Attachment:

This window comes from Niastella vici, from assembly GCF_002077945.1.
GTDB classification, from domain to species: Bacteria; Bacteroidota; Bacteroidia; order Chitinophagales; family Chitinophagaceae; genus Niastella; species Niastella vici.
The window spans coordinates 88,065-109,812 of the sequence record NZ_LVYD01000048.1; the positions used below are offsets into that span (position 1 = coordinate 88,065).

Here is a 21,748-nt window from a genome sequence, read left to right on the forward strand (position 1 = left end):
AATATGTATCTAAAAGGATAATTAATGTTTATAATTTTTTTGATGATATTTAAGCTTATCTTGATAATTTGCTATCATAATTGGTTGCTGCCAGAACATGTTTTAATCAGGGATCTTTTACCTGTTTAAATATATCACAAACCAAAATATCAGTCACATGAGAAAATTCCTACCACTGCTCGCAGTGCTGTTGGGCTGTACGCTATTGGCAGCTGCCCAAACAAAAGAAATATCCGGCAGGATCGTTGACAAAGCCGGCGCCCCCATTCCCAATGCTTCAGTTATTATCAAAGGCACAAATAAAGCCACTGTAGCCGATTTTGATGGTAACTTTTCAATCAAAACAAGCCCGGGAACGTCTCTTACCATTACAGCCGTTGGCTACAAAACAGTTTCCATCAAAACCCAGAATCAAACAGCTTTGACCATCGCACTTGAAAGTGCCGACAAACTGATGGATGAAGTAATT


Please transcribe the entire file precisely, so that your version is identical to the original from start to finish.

This window comes from Niastella vici, from assembly GCF_002077945.1.
GTDB classification, from domain to species: Bacteria; Bacteroidota; Bacteroidia; order Chitinophagales; family Chitinophagaceae; genus Niastella; species Niastella vici.
The window spans coordinates 88,065-109,812 of the sequence record NZ_LVYD01000048.1; the positions used below are offsets into that span (position 1 = coordinate 88,065).

Here is a 21,748-nt window from a genome sequence, read left to right on the forward strand (position 1 = left end):
AATATGTATCTAAAAGGATAATTAATGTTTATAATTTTTTTGATGATATTTAAGCTTATCTTGATAATTTGCTATCATAATTGGTTGCTGCCAGAACATGTTTTAATCAGGGATCTTTTACCTGTTTAAATATATCACAAACCAAAATATCAGTCACATGAGAAAATTCCTACCACTGCTCGCAGTGCTGTTGGGCTGTACGCTATTGGCAGCTGCCCAAACAAAAGAAATATCCGGCAGGATCGTTGACAAAGCCGGCGCCCCCATTCCCAATGCTTCAGTTATTATCAAAGGCACAAATAAAGCCACTGTAGCCGATTTTGATGGTAACTTTTCAATCAAAACAAGCCCGGGAACGTCTCTTACCATTACAGCCGTTGGCTACAAAACAGTTTCCATCAAAACCCAGAATCAAACAGCTTTGACCATCGCACTTGAAAGTGCCGACAAACTGATGGATGAAGTAATT